Pennsylvania and Ohio. Canton, Ohio, is where I did undergrad, that’s where Malone is located. For most people to understand where it is, I tell them it’s near the Football Hall of Fame. That’s what it’s known for.
I grew up in Bedford, Ohio, which is in the Cleveland suburbs. Then when I lived in Pennsylvania, I first lived in Mechanicsburg and later Harrisburg.
What was your experience with the south prior to moving here?
This is my first time living in the south. I did a civil rights tour in 2013 and came through the south, going to different museums and locations. And I have some friends and family that live in the south. So I’ve been here and know of it, but have never stayed long enough to say I’ve lived here.
How would you describe your leadership style?
I am a collaborative leader. When I can, I like to have many voices speak to the work we are doing in Residence Life and have the opportunity to get information from various people before we make a decision. That does not mean that I cannot make decisions on my own. When it’s necessary, I can do that.
I also try to be open-minded as a leader so that the things I have done and my experiences aren’t the only lens I use to see things. I am very open to seeing other ways of doing things, too.
I am a laid-back leader as well. I like to give people the autonomy they need to do their job, but if they’re not doing it to the level I’d like to see it done I can step in and say we need to work on this particular area.
I am a visible leader. I want to be a leader that people see. I want them to see me with my family. I think it’s important that people don’t just see one side of me.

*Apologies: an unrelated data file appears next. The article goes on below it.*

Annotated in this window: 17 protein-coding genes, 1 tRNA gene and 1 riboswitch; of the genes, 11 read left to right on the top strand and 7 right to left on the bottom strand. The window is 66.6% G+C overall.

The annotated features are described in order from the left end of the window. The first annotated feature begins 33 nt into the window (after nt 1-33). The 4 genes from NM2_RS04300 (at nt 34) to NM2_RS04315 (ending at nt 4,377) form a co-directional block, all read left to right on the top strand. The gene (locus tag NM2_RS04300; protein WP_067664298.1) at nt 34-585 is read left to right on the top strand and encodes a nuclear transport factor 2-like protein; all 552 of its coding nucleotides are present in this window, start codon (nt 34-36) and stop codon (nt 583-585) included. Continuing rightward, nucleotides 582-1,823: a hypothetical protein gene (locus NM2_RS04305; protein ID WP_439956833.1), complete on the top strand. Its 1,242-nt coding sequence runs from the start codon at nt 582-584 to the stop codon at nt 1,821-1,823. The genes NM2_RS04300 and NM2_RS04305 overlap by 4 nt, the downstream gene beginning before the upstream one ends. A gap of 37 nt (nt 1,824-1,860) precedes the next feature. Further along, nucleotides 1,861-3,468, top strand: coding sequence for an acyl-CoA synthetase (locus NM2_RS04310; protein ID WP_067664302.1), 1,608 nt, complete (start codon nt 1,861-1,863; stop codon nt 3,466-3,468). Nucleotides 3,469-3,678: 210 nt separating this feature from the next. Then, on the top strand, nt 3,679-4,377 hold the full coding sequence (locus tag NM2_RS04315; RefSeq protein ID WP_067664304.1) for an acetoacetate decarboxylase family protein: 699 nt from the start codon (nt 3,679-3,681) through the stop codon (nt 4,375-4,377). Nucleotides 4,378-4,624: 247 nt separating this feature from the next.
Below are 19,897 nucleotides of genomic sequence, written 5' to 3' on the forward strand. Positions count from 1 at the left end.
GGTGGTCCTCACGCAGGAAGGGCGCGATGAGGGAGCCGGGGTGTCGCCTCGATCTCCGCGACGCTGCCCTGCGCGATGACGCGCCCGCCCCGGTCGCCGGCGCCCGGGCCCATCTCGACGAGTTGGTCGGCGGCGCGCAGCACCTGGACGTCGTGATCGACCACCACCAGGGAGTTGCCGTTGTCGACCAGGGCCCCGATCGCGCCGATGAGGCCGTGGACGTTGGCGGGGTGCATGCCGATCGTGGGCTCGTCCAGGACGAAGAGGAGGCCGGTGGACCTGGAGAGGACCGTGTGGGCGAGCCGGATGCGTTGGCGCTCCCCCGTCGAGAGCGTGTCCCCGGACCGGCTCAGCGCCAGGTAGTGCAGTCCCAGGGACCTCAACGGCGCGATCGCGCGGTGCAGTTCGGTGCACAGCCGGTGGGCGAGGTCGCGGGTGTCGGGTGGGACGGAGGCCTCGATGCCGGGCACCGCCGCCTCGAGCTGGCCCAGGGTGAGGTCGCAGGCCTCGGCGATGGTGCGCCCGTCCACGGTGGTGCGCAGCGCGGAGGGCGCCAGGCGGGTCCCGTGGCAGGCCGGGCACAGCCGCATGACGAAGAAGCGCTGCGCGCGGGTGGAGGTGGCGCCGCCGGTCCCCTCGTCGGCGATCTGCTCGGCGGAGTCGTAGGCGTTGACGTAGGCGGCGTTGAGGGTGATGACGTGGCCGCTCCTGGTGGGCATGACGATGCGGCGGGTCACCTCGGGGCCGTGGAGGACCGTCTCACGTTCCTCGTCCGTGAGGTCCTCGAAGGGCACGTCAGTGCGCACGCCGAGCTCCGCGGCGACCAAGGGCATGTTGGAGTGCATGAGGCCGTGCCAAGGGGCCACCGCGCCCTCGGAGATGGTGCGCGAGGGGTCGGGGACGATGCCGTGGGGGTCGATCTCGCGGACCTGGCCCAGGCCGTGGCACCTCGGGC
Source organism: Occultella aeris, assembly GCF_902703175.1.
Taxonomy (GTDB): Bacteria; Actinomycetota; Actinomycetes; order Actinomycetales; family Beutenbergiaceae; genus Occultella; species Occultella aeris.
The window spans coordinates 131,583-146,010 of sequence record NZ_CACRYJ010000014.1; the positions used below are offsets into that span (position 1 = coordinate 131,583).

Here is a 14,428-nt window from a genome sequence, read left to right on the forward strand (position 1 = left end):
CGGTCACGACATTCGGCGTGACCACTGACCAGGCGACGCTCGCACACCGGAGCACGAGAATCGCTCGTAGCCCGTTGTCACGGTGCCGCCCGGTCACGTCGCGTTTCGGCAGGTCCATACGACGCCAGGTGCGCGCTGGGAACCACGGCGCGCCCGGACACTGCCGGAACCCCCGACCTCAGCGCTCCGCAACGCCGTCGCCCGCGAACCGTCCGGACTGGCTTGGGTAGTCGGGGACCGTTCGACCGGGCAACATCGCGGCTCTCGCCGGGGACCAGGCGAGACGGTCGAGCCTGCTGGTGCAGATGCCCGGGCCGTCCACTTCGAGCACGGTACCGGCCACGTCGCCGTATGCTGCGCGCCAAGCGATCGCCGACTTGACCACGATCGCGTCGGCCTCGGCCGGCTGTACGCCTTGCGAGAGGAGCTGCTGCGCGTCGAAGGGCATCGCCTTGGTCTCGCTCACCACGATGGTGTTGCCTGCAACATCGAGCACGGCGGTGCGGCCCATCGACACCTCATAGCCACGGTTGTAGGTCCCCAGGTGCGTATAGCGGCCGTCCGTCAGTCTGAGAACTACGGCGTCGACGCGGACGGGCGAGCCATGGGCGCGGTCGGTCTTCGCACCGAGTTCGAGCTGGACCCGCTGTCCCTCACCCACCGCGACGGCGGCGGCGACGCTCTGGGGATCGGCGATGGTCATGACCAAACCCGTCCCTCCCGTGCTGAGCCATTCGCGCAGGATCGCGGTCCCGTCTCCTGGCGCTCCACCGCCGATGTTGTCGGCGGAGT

What are some of your achievements, awards or honors?
In high school and in college, I was in Who’s Who. In high school, you are nominated by your high school. In college, you are nominated by your department, typically, so I was nominated by the youth ministry department to be the person who received that award. We had a Falcon Team Award at Messiah, which was basically for our Crisis Management Team. We received the award for our all the good work we did with students and handling crisis on campus.
I graduated from a master’s program with a 3.86 GPA.
Can you share with us some of your work with regards to diversity and social justice?
I have written a chapter in a book called “Diversity Matters…” The chapter is an auto-ethnography. It’s written about me, then my life becomes a subject matter then I become a subject-matter expert. It was hard at times to write but easy at times to write as well.
I was a part of a multiethnic leadership development institute at the Council of Christian Colleges and Universities (CCCU) that gave me the opportunity to shadow a college president. I shadowed the college president at Calvin. That is what led into being a part of this book. That was a year-long developmental process for me as a professional. If there are any other multicultural leaders on campus, a great thing for them to pursue is the multiethnic leadership development institute.
At the end of our chapters, we created it so that folks can have discussion. It becomes a resource for Christian colleges to use this as a book to discuss diversity issues on campus.
Last question: what is your favorite thing about AU so far?
So far, I have been here for a month. I would say the quality of leadership here in regards to faculty and staff.
My other favorite part is worship during chapel. I was excited to see during RA training how we are involved with the worship as opposed to just being there. You are actively involved in it, and I love that. With a youth ministry background in my hand, I am always asking how students are developing their faith. Because, yes, I am glad they are learning academically, but how is their faith being shaped here? So to see everyone actually want to be there was cool.